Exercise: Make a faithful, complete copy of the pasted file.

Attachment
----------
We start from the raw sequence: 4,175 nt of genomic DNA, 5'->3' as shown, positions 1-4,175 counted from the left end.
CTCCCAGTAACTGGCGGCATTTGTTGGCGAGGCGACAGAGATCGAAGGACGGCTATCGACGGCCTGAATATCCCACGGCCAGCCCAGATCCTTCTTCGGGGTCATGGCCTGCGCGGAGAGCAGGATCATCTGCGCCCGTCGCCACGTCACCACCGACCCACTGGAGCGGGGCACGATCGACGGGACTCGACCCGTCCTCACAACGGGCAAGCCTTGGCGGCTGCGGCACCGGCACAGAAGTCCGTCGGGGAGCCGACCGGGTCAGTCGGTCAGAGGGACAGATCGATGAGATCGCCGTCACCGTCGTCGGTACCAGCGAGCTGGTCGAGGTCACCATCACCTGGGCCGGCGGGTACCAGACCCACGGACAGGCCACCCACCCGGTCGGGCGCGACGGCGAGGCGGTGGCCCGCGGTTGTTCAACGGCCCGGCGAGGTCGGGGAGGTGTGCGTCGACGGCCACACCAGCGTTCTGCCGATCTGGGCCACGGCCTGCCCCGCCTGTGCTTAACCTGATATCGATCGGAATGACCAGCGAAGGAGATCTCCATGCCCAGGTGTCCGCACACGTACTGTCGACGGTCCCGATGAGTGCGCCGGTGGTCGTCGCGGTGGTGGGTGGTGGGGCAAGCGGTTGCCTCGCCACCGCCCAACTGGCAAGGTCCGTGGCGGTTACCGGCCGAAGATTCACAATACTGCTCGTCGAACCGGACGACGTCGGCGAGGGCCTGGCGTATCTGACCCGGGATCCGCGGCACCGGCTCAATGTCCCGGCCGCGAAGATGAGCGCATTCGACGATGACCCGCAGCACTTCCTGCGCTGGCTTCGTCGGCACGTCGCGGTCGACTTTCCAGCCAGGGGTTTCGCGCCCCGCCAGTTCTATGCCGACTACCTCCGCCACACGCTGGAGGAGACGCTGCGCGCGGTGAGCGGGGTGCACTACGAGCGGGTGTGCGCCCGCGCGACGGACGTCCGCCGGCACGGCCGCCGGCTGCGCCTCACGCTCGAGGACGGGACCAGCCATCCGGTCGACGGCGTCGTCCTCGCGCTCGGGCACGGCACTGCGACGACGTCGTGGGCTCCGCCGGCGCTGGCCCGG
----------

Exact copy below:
We start from the raw sequence: 4,175 nt of genomic DNA, 5'->3' as shown, positions 1-4,175 counted from the left end.
CTCCCAGTAACTGGCGGCATTTGTTGGCGAGGCGACAGAGATCGAAGGACGGCTATCGACGGCCTGAATATCCCACGGCCAGCCCAGATCCTTCTTCGGGGTCATGGCCTGCGCGGAGAGCAGGATCATCTGCGCCCGTCGCCACGTCACCACCGACCCACTGGAGCGGGGCACGATCGACGGGACTCGACCCGTCCTCACAACGGGCAAGCCTTGGCGGCTGCGGCACCGGCACAGAAGTCCGTCGGGGAGCCGACCGGGTCAGTCGGTCAGAGGGACAGATCGATGAGATCGCCGTCACCGTCGTCGGTACCAGCGAGCTGGTCGAGGTCACCATCACCTGGGCCGGCGGGTACCAGACCCACGGACAGGCCACCCACCCGGTCGGGCGCGACGGCGAGGCGGTGGCCCGCGGTTGTTCAACGGCCCGGCGAGGTCGGGGAGGTGTGCGTCGACGGCCACACCAGCGTTCTGCCGATCTGGGCCACGGCCTGCCCCGCCTGTGCTTAACCTGATATCGATCGGAATGACCAGCGAAGGAGATCTCCATGCCCAGGTGTCCGCACACGTACTGTCGACGGTCCCGATGAGTGCGCCGGTGGTCGTCGCGGTGGTGGGTGGTGGGGCAAGCGGTTGCCTCGCCACCGCCCAACTGGCAAGGTCCGTGGCGGTTACCGGCCGAAGATTCACAATACTGCTCGTCGAACCGGACGACGTCGGCGAGGGCCTGGCGTATCTGACCCGGGATCCGCGGCACCGGCTCAATGTCCCGGCCGCGAAGATGAGCGCATTCGACGATGACCCGCAGCACTTCCTGCGCTGGCTTCGTCGGCACGTCGCGGTCGACTTTCCAGCCAGGGGTTTCGCGCCCCGCCAGTTCTATGCCGACTACCTCCGCCACACGCTGGAGGAGACGCTGCGCGCGGTGAGCGGGGTGCACTACGAGCGGGTGTGCGCCCGCGCGACGGACGTCCGCCGGCACGGCCGCCGGCTGCGCCTCACGCTCGAGGACGGGACCAGCCATCCGGTCGACGGCGTCGTCCTCGCGCTCGGGCACGGCACTGCGACGACGTCGTGGGCTCCGCCGGCGCTGGCCCGG